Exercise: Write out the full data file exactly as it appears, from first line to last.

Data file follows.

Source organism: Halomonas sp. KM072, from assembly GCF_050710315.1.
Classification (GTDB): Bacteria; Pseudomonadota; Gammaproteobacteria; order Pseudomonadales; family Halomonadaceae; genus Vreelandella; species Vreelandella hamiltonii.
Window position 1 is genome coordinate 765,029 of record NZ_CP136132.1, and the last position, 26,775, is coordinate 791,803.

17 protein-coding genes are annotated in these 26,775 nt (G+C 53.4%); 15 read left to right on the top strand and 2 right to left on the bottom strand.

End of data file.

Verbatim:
Source organism: Halomonas sp. KM072, from assembly GCF_050710315.1.
Classification (GTDB): Bacteria; Pseudomonadota; Gammaproteobacteria; order Pseudomonadales; family Halomonadaceae; genus Vreelandella; species Vreelandella hamiltonii.
Window position 1 is genome coordinate 765,029 of record NZ_CP136132.1, and the last position, 26,775, is coordinate 791,803.

17 protein-coding genes are annotated in these 26,775 nt (G+C 53.4%); 15 read left to right on the top strand and 2 right to left on the bottom strand.